Liberosis: (noun) The desire to care less about things.

Everyone has their list of what’s important and what isn’t. The tops and bottoms of those lists are easy to define, or at least… should be. Your close family, top of the list. The idiot who cut you off and caused your blood pressure to blow up and caused you to yell a profanity… near the bottom. It’s the stuff in the middle, the stuff that could go either way, that often confounds us. Maybe we end up worrying too much or wasting a lot of time on something that ultimately isn’t so important. I try to apply a rule… don’t spend more than N minutes right now on something that won’t matter in N months. Easier said than done, perhaps due to my occhiolism — and the inability to be truly objective.

Combining all three of those is a good summary of my thinking these days, as I watch the world in what could only be described as a bad movie script. The sort where the writer walks into the meeting with a potential producer, and is laughed out of the office, being told to either write something that’s truly real, or pure science-fiction/fantasy. You can’t have both. A president too narcissistic to see or care that he’s destroying the fabric of his country? A global pandemic that many people aren’t taking seriously? Come on man… why not throw in some out-of-control wildfires in Australia, a near nuclear war with Iran and, for a bit of extra seasoning and comic relief, murder hornets. Get real.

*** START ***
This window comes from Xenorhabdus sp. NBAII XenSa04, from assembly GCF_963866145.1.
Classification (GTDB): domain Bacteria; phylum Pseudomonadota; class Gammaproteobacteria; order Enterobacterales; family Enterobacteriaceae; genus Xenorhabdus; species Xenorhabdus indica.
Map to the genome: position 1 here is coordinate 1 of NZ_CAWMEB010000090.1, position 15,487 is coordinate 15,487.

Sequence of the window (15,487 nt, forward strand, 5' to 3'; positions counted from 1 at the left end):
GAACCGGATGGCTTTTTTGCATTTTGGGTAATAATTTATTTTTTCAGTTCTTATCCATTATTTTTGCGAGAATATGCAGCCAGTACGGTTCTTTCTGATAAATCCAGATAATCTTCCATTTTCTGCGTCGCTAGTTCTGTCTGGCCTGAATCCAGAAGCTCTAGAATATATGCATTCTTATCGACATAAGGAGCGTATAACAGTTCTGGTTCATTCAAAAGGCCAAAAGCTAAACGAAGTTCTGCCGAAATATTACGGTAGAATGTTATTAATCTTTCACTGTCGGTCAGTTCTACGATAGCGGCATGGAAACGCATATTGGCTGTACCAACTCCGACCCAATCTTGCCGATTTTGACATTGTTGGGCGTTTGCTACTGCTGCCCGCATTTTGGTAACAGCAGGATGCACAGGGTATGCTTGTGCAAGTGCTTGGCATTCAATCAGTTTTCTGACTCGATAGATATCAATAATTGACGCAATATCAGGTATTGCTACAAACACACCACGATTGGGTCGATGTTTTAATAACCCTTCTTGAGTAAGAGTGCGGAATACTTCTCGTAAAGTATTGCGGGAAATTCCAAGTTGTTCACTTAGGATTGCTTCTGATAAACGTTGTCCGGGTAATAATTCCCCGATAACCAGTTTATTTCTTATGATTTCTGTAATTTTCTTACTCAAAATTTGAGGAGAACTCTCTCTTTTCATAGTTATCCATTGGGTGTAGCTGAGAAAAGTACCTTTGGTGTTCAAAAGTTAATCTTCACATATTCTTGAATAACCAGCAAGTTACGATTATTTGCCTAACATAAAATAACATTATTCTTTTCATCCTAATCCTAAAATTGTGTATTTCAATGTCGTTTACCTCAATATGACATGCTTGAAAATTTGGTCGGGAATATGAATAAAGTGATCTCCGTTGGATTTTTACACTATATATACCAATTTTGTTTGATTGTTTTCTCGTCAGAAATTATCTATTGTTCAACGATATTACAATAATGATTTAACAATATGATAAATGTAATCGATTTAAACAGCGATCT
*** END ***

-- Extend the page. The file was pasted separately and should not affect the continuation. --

So here we are… I think like many of you, I shake my head at what I’m seeing around me and am frustrated that the people who are supposed to be responsible and in charge and making such a mess of it. It’s not a movie I’d like to see, let alone be a part of. This whole thing is certainly not playing out like a Hollywood movie; maybe one of those dark foreign films, with a lot of black-and-white cut scenes of the past, hallucinogenic, colourful dream sequences, and, of course, lots of fancy, obscure words. The whole thing sometimes adds up to a worthwhile experience. In this case though, when we’ve come to the conclusion that the movie sucks, we can’t just walk out.

One last word:

Énouement: (noun) The bittersweetness of having arrived in the future, seeing how things turn out, but not being able to tell your past self.

Yeah, let’s all learn that one… you think it’s relevant now… just wait a few years. Or maybe weeks.


View Original Post and All Comments on Facebook

Day 98 – June 22, 2020